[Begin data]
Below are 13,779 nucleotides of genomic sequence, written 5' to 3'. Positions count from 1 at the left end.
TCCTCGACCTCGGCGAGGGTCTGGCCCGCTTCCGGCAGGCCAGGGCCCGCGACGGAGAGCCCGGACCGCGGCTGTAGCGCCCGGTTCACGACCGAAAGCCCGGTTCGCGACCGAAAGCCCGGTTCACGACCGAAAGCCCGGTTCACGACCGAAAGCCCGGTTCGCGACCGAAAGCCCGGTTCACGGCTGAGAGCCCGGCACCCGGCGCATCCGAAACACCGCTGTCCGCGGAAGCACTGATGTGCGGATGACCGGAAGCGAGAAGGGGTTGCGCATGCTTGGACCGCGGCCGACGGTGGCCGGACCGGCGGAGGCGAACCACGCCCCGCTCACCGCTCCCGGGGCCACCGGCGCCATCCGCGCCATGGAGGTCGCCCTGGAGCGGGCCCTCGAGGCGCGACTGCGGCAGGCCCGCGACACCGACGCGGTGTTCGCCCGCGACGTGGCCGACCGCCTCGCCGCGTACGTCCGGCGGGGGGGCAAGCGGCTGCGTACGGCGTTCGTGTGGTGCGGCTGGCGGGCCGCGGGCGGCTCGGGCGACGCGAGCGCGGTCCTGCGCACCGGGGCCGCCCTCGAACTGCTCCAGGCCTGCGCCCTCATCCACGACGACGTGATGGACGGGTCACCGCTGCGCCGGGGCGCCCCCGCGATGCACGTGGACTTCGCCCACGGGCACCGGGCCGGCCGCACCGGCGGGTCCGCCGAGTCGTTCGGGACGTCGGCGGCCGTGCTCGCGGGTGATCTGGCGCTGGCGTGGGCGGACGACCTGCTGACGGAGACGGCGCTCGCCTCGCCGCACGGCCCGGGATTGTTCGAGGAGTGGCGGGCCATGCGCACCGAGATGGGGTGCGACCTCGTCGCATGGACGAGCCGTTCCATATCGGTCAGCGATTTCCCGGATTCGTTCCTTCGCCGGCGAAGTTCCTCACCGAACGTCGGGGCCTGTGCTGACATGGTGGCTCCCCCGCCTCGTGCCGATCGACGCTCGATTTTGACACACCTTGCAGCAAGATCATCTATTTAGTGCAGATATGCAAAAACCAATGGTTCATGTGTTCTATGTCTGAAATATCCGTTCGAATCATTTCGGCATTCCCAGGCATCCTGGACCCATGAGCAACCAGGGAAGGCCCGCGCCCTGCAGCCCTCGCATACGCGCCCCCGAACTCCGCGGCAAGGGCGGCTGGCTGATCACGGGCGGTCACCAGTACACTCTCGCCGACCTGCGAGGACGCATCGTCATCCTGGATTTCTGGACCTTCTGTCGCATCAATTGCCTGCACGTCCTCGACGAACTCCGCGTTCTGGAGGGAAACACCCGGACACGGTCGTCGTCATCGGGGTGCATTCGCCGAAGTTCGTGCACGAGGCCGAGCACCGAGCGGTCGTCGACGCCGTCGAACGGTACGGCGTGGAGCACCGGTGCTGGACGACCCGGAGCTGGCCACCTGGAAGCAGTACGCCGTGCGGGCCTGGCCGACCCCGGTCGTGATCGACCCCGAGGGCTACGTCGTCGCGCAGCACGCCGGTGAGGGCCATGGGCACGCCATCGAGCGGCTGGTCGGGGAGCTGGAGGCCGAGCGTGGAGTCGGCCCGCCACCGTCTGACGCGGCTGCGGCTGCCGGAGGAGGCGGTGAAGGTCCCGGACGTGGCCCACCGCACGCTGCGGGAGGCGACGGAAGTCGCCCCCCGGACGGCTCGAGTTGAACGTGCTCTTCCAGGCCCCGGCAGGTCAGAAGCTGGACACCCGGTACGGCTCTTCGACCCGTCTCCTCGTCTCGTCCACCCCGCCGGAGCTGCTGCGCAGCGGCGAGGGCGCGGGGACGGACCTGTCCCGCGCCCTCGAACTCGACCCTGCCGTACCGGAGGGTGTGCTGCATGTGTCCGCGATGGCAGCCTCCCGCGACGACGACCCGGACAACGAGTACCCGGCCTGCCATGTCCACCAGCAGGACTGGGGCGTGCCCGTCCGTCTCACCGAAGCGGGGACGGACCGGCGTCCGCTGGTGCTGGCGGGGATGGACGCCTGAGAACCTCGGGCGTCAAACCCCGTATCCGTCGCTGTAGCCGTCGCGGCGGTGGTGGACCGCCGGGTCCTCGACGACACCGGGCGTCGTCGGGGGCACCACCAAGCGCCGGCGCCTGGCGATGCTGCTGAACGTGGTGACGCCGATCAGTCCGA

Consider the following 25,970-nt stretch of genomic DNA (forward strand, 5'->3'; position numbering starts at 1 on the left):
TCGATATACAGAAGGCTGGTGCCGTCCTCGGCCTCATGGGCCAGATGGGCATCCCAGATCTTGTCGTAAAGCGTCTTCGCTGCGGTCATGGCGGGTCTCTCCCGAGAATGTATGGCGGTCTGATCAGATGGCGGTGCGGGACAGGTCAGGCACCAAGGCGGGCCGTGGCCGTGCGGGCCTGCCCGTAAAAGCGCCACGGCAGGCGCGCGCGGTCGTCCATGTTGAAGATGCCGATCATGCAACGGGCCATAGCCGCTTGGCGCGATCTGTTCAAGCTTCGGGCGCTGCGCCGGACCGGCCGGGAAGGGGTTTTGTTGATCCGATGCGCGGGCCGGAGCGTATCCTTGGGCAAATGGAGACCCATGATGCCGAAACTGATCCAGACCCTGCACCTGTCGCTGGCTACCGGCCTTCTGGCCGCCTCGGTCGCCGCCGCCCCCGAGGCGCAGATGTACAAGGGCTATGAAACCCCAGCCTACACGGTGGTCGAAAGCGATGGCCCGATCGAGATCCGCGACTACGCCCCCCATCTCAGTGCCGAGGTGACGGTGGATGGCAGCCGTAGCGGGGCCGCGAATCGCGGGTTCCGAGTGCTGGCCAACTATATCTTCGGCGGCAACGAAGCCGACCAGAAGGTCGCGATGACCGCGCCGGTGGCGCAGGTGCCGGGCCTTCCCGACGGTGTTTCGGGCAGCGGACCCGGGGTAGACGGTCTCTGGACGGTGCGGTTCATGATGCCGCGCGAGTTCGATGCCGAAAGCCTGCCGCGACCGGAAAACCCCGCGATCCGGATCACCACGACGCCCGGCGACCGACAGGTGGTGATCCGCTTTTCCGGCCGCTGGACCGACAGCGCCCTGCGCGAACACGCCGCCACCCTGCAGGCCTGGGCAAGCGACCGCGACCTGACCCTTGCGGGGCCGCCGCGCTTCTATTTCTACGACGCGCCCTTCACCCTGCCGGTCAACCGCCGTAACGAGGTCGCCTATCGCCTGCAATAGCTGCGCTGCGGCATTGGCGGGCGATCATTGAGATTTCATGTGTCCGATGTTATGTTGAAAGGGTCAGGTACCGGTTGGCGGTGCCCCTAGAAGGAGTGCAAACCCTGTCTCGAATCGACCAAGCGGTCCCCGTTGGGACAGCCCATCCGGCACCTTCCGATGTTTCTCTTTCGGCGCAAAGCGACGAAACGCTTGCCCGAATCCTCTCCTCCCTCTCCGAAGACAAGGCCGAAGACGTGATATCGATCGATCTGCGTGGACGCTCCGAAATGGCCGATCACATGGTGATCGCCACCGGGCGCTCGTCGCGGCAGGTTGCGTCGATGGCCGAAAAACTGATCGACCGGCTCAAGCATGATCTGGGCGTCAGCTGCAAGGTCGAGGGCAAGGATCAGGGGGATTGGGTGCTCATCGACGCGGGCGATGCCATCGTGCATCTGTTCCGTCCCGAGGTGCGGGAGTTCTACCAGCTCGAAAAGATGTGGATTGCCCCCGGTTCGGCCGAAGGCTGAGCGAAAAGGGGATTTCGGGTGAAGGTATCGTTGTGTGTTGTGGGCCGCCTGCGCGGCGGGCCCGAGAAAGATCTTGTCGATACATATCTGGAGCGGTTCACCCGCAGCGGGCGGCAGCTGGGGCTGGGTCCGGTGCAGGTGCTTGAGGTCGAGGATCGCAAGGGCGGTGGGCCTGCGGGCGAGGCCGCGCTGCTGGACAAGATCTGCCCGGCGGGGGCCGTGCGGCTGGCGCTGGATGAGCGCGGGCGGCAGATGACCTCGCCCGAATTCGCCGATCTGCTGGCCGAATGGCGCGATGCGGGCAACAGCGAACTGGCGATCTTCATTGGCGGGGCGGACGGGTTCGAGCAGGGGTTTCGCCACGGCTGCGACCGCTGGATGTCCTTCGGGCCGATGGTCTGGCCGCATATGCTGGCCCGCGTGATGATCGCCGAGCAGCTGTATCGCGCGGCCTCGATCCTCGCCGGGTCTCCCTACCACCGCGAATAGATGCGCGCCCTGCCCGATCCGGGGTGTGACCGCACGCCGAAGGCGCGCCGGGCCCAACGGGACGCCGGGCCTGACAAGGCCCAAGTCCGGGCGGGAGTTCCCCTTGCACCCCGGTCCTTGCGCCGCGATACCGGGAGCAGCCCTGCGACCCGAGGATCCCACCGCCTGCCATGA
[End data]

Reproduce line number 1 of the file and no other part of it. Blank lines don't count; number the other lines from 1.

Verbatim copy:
Below are 13,779 nucleotides of genomic sequence, written 5' to 3'. Positions count from 1 at the left end.